Mises Wire

Why We Need Landlords

A tweet by the widely followed “Existential Comics” account recently made the rounds.

It might be easy to dismiss, but with more than 345,000 followers, the account apparently appeals to a lot of like-minded people.

The tweet caught my eye in large part because of how many people liked what amounts to a very economically ignorant and naïve “pop quiz.”


The point of the sarcasm, of course, was to demonize any greedy people who believe in private ownership of housing. How coldhearted you must be to support landlord ownership of housing! Don’t you know greedy landlords will just rent to the richest and leave the poor homeless? That’s what the profit motive does!

The only acceptable answer for any decent person, of course, would be for the housing to be “distributed” in a more equitable manner. Apparently, we are not supposed to think about the great inequality between the rulers granted the power to distribute such important resources like housing and those reliant on the whims of the rulers for their housing.

Nevertheless, the profit motive is clearly the villain in this story, under the belief that a more equitable means of distribution is desirable.

Below are three main points demonstrating the fallacies contained in this tweet.

It Begins at the Ending

The most obvious problem with this “pop quiz” is that the starting point is one in which 100 houses already exist. But houses don’t just exist in a state of nature. They need to be produced, using scarce resources like labor, land, lumber, sheetrock, and many others.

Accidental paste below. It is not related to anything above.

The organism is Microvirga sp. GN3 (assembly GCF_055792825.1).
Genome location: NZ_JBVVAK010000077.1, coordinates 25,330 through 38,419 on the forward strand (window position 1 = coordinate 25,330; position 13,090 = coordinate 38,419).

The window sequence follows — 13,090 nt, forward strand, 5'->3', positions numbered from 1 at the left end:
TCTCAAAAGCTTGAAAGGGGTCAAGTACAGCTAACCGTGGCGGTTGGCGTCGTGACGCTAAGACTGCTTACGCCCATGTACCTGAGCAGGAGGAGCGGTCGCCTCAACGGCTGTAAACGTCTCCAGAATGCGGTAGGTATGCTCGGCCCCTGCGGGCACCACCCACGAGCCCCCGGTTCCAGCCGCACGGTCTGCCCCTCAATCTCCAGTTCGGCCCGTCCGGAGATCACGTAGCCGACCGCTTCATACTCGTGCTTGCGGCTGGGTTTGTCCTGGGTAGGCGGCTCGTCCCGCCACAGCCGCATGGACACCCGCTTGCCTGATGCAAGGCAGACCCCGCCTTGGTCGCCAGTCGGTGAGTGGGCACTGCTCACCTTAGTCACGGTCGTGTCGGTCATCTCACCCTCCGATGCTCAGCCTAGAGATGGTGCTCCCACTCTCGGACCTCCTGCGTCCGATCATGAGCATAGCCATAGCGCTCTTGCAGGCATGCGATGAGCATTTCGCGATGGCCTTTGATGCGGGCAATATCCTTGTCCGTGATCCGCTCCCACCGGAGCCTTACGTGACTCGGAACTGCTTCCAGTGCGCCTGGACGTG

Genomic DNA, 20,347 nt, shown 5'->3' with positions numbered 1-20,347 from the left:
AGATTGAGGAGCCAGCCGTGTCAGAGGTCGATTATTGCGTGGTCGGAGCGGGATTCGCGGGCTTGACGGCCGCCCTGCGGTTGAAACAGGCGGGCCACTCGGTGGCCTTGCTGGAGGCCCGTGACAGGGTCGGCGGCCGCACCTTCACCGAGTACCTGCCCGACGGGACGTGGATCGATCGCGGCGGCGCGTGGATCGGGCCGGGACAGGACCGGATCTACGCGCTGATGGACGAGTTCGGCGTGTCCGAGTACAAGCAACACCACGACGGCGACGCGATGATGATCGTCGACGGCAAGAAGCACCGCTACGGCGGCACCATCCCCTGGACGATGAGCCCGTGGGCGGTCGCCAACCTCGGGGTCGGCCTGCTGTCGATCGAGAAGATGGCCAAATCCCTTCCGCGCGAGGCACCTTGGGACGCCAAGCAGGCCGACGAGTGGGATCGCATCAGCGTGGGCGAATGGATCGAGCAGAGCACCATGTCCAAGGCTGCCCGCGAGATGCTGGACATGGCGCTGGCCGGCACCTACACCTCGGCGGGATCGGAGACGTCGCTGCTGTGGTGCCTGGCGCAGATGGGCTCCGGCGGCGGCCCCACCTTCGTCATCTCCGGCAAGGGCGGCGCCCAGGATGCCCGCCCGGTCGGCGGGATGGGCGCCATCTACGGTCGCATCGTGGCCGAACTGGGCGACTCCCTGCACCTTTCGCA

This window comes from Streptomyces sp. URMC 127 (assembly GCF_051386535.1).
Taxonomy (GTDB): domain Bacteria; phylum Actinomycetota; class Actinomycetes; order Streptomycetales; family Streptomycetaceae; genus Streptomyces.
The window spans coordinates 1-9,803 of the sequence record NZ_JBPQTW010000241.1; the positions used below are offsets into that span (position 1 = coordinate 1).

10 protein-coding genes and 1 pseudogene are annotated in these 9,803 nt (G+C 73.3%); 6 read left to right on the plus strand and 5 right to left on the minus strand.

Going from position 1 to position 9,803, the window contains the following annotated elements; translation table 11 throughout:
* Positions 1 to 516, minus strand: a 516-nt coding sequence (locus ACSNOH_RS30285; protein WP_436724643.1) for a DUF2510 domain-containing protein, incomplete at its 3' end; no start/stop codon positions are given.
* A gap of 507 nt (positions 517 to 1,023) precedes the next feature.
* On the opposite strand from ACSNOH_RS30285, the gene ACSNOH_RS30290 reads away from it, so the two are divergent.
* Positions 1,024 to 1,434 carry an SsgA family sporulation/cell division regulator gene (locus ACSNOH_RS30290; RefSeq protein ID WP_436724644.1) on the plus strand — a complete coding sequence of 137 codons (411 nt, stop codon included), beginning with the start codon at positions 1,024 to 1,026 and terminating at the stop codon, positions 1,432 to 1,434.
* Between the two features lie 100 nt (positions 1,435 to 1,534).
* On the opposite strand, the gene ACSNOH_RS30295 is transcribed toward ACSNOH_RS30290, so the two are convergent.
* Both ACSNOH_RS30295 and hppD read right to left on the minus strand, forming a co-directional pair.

The houses must be produced before they can be “distributed.” The pop quiz ignores this, instead just assuming the houses exist with no recognition of how they got there in the first place.

Moreover, isn’t it convenient that the “quiz”  also assumes a hundred houses on an island of a hundred people?

Why did the builders choose to build a hundred houses? The easy answer is that there are a hundred people on the island.

But so what?

Not everybody wants to live in a house by themselves. Suppose that the hundred people on the island consist of twenty families of four. In that case, twenty houses would have been sufficient, and the other seventy-five would be sitting empty.

There must be some coordination process involved in communicating to the builders how many houses the island’s inhabitants desire. This process is also just assumed away in the pop quiz.

The Coordination and Economic Calculation Problems

This leads us to the next major issues of the “pop quiz,” namely its ignorance of the coordination and economic calculation problems.

As stated above, why would builders choose to build one hundred houses? What if instead twenty-five or fifty would be more in line with consumer preferences? Without a profit motive incentivizing the efficient use of scarce resources with alternative uses, combined with a price system based on private ownership of property, there is no way for producers to coordinate their plans to align with the preferences of consumers.

Prices will communicate to producers where scarce resources are most urgently demanded by consumers, while the profit motive encourages the most efficient uses of resources to meet that demand. If too many houses are being built, prices will fall and incentivize producers to invest in other lines of production. If too few houses are being built, prices will be bid up and encourage more home building. That’s the profit motive at work.

Without this process of coordination, how are the preferences of consumers to be determined? This is among the questions Existential Comics (EC) doesn’t want you to ask.